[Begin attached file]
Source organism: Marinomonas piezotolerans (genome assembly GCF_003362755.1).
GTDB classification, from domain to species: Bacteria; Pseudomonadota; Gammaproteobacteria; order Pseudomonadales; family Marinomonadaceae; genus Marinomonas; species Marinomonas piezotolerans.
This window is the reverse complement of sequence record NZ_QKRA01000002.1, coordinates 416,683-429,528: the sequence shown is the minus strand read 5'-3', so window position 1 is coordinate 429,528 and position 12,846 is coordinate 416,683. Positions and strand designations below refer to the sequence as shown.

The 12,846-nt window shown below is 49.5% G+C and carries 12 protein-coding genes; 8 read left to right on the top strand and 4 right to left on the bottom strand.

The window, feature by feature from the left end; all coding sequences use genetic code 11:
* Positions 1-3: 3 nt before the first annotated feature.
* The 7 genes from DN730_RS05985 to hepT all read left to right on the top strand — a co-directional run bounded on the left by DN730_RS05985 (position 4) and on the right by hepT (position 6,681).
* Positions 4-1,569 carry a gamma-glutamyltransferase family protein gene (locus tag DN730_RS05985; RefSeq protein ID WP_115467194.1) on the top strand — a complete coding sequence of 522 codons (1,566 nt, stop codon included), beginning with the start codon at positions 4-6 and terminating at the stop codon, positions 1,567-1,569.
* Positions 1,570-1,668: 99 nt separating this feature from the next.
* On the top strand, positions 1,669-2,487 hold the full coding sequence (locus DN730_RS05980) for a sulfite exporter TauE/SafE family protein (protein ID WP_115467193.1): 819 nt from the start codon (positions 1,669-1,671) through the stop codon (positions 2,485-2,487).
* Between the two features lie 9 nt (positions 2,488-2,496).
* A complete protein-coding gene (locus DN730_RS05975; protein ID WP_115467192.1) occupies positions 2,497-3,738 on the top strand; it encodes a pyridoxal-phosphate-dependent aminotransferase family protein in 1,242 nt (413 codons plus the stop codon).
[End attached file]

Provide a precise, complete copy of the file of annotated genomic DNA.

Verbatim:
Source organism: Marinomonas piezotolerans (genome assembly GCF_003362755.1).
GTDB classification, from domain to species: Bacteria; Pseudomonadota; Gammaproteobacteria; order Pseudomonadales; family Marinomonadaceae; genus Marinomonas; species Marinomonas piezotolerans.
This window is the reverse complement of sequence record NZ_QKRA01000002.1, coordinates 416,683-429,528: the sequence shown is the minus strand read 5'-3', so window position 1 is coordinate 429,528 and position 12,846 is coordinate 416,683. Positions and strand designations below refer to the sequence as shown.

The 12,846-nt window shown below is 49.5% G+C and carries 12 protein-coding genes; 8 read left to right on the top strand and 4 right to left on the bottom strand.

The window, feature by feature from the left end; all coding sequences use genetic code 11:
* Positions 1-3: 3 nt before the first annotated feature.
* The 7 genes from DN730_RS05985 to hepT all read left to right on the top strand — a co-directional run bounded on the left by DN730_RS05985 (position 4) and on the right by hepT (position 6,681).
* Positions 4-1,569 carry a gamma-glutamyltransferase family protein gene (locus tag DN730_RS05985; RefSeq protein ID WP_115467194.1) on the top strand — a complete coding sequence of 522 codons (1,566 nt, stop codon included), beginning with the start codon at positions 4-6 and terminating at the stop codon, positions 1,567-1,569.
* Positions 1,570-1,668: 99 nt separating this feature from the next.
* On the top strand, positions 1,669-2,487 hold the full coding sequence (locus DN730_RS05980) for a sulfite exporter TauE/SafE family protein (protein ID WP_115467193.1): 819 nt from the start codon (positions 1,669-1,671) through the stop codon (positions 2,485-2,487).
* Between the two features lie 9 nt (positions 2,488-2,496).
* A complete protein-coding gene (locus DN730_RS05975; protein ID WP_115467192.1) occupies positions 2,497-3,738 on the top strand; it encodes a pyridoxal-phosphate-dependent aminotransferase family protein in 1,242 nt (413 codons plus the stop codon).